Gopinath Munde was never one to shy away from the truth. Years ago, when the Ayodhya movement was at its peak, Munde was among the first BJP leaders to make an honest admission: at least he, if not his party, could not do without the votes of the minorities and he would do nothing to unduly provoke them or compel them to vote against him.
Consequently, at a meeting in his party office, as one of his secretaries brought the campaign schedule for his approval, he crossed out the name of Sadhvi Rithambara and said in no uncertain terms: “I do not want her anywhere near my constituency. She will alienate even those handful of Muslims who are my friends. Keep her miles away from my place.”
His campaign manager should not have been surprised for Munde had no qualms about publicly admitting why he was in the BJP. He was friends with Pramod Mahajan before they became brothers-in-law and Munde was clear that it was Mahajan who made of him what he was at the time.
“I am in the BJP because Pramodji is in the BJP,’’ he told a public gathering at the felicitation of Mahajan on becoming the party’s general secretary. ``Had he gone to the Congress, I would have followed him to the Congress,’’ he said quite sincerely even as Mahajan looked a little queasy at Munde’s open admission of such blind faith.
At one point of time when he had to travel from Nagpur to Bombay in the middle of the winter session of the legislature on his birthday (December 12), he frankly debunked our idea that he was returning to the state capital to spend time with his family.
``There is a party thrown for business entrepreneurs. And you know how important that is for our party,’’ he told some reporters just before boarding his flight to Bombay.
And he stood his ground even with Nitin Gadkari, then the president of the Maharashtra unit of the BJP, when the two virtually came to blows in their party office over a disagreement regarding a particular yatra that Munde had wanted to undertake in the villages along the Godavari river.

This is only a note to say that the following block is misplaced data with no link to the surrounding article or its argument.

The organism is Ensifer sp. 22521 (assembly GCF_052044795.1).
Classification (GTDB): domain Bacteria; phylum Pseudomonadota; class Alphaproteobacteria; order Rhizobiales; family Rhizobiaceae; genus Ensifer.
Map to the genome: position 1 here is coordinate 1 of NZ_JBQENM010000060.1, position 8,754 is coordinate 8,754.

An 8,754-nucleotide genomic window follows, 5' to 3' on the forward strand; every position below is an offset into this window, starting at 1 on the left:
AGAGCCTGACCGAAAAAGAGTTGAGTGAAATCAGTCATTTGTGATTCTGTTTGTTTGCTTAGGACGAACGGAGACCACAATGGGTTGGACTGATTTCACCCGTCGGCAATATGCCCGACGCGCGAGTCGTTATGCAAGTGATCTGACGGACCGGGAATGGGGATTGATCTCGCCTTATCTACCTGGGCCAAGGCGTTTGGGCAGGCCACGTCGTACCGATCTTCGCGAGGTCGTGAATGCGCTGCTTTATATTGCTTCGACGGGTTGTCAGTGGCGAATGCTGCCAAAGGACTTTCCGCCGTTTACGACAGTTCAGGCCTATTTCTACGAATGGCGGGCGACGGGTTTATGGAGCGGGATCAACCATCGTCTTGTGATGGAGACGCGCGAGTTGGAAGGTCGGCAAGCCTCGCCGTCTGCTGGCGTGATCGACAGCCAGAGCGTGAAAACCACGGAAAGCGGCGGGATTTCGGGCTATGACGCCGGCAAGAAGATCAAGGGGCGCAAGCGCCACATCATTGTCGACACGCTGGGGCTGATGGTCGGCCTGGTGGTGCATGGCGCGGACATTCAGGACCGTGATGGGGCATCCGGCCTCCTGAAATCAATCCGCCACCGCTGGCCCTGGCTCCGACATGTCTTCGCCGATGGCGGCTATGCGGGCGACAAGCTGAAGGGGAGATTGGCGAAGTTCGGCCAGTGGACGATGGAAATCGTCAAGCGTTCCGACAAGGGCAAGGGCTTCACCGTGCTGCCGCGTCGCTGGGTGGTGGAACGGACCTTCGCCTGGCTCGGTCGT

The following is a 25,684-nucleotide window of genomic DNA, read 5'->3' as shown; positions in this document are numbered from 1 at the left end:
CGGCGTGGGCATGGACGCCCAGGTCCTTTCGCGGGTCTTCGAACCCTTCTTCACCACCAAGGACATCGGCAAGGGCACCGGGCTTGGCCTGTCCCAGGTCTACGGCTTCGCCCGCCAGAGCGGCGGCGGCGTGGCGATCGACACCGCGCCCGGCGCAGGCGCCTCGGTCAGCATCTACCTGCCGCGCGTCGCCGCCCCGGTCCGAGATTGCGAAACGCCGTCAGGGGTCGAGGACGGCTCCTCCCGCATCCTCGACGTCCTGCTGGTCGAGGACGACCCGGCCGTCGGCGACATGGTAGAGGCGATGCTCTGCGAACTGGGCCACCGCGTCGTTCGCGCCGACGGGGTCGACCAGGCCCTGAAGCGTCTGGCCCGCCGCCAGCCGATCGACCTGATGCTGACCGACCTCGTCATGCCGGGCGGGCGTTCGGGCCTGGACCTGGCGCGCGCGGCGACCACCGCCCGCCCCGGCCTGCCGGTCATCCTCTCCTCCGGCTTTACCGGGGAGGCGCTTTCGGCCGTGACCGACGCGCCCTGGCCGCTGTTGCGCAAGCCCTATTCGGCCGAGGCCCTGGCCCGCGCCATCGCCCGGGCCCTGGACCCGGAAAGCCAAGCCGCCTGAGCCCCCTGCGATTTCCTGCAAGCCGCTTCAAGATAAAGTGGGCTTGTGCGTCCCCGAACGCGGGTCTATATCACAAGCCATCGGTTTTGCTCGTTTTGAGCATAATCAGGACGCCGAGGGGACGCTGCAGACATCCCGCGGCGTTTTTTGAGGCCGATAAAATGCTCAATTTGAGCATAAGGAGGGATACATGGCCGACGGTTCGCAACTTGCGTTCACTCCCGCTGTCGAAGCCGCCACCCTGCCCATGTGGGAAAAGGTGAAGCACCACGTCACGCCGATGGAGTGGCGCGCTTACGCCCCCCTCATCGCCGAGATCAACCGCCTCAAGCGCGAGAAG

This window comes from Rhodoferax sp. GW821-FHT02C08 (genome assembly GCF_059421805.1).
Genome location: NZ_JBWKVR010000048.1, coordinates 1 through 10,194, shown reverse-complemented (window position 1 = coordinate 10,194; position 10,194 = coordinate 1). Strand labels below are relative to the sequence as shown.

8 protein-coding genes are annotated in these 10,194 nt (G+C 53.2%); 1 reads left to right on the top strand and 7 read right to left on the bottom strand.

So I was not surprised when indiscretion got the better of him when he admitted publicly that he had spent Rs. 8 crore at the 2009 Lok Sabha election and dared the Election Commission (EC) to do its worst.
While most political parties are now gunning for Munde, it can be no one’s case that they spent only Rs. 25 lakh each candidate in that election, the limit stipulated by the EC. A rough estimate after those polls suggested that at least Rs. 50 crore was spent by all candidates in each constituency across the country and unscientific though the numbers may be they are not too far from the truth.
Meera Sanyal, a banker who set aside Rs. 25 lakh of her own hard-earned money to contest the 2009 polls from Bombay, lost her deposit and the campaign of Captain Gopinath in Bangalore did not even take off even as he stuck to the EC-specified limits. But I am not sure if I would want the State to fund elections as Munde is suggesting because that would mean my hard-earned tax payer’s money would go towards funding the alleged rascals and rapscallions who slip intoof Parliament in large numbers.
I wonder why we cannot have transparent donations – even by credit cards – to political parties. The donations could be tax deductible. This might not just reduce the use of black money but also perhaps help to keep the criminal funding out of elections. It is a myth that the largest donors to political campaigns are business houses -- most of the money, in fact, comes from the mafia and the underworld and that comes with strings attached.
So while Munde may have been somewhat uncircumspect with his public boast, he might have done us all a big favour by nailing the truth and not calling the spade by any other name (pardon the mixed metaphors). I think even the EC knows that Rs. 25 lakh is by far not enough to buy even a one BHK home in Bombay or Delhi, let alone stretch it to six lakh voters of each constituency.
Munde’s Rs. 8 crore, on the other hand, might have bought substantial homes for at least six couples around the country! More’s the pity!